A UK buyer will need to match the £78,750 asking price for the archive, described as a “treasure trove” of materials, for it to remain here.
It includes a disc featuring what has been described as the world’s earliest surviving video recording, depicting images of ‘Stookie Bill’, one of Baird’s ventriloquist dummies, as well as the Scottish inventor’s assistant Benjamin Clapp’s radio log books.
Culture Minister Ed Vaizey said: “Britain led the world in the development of television technology in the 1920s, all due to the pioneering work of John Logie Baird and his colleagues.
“It belongs in Britain where it would be of huge importance for the study of the history of television, and I hope a UK buyer will come forward to save it for the nation.”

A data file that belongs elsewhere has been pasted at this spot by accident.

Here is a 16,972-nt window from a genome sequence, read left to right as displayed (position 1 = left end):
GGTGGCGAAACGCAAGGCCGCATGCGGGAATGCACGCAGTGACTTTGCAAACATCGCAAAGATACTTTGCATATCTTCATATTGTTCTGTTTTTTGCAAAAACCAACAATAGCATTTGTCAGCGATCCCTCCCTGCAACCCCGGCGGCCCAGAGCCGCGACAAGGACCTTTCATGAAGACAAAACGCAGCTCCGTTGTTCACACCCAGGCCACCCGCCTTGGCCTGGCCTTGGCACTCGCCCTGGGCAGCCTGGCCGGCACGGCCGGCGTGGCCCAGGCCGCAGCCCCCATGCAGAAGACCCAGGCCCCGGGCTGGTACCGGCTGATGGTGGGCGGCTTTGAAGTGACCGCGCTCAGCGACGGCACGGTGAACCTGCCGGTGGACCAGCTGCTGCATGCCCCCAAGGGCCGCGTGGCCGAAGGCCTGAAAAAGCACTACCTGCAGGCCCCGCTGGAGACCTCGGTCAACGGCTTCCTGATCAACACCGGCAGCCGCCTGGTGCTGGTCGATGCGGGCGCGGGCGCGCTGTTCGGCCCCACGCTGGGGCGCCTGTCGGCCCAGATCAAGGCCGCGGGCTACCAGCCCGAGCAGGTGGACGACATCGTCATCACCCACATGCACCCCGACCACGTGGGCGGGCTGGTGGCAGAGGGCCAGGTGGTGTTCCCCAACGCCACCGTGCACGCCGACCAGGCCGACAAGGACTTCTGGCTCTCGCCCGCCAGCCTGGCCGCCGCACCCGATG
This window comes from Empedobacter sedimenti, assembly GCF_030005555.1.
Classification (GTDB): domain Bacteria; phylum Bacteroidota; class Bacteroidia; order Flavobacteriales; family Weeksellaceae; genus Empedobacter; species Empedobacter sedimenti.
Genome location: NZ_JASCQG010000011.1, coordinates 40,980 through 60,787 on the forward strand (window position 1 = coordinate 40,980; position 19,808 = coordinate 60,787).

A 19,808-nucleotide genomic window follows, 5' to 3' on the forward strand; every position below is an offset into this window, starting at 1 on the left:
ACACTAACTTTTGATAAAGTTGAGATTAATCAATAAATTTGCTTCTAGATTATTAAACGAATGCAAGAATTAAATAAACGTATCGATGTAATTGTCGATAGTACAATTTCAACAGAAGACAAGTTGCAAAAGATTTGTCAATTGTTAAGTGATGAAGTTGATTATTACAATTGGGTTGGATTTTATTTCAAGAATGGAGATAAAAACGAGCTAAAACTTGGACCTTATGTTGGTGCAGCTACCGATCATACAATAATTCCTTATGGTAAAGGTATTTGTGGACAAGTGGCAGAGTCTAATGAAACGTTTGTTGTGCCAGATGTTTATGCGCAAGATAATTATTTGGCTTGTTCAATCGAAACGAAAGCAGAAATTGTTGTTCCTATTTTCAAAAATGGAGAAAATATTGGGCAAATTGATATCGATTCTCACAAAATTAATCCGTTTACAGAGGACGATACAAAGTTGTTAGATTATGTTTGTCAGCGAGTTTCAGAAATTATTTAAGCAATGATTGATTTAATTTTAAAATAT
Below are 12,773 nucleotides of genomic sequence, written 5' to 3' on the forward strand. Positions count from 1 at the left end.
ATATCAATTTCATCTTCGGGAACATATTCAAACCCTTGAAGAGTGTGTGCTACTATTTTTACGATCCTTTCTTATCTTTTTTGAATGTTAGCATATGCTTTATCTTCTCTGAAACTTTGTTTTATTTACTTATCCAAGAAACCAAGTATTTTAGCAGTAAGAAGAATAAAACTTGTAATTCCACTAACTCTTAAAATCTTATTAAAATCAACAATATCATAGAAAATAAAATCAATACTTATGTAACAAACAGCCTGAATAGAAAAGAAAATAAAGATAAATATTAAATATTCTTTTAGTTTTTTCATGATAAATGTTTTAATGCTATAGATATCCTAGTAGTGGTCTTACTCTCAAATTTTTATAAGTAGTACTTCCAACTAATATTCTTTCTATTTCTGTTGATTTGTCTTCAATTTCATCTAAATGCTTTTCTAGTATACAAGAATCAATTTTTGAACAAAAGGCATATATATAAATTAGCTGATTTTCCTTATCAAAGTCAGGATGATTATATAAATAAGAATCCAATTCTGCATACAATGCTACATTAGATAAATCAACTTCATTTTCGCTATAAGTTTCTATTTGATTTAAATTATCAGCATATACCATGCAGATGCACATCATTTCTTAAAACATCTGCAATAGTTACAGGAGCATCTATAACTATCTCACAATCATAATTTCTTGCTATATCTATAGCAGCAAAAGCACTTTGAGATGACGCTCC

Christopher Rowell, member of the Reviewing Committee on the Export of Works of Art and Objects of Cultural Interest, which recommended the temporary export bar, said that the archive “represents British ingenuity and invention at the highest level.
“The notes contain the first ever use of the acronym TV for television.
“The excitement of the achievement rests in these objects, which we hope will remain in this country as a permanent testament to Logie Baird and his team. Their departure abroad would also be a serious loss to scholarship.”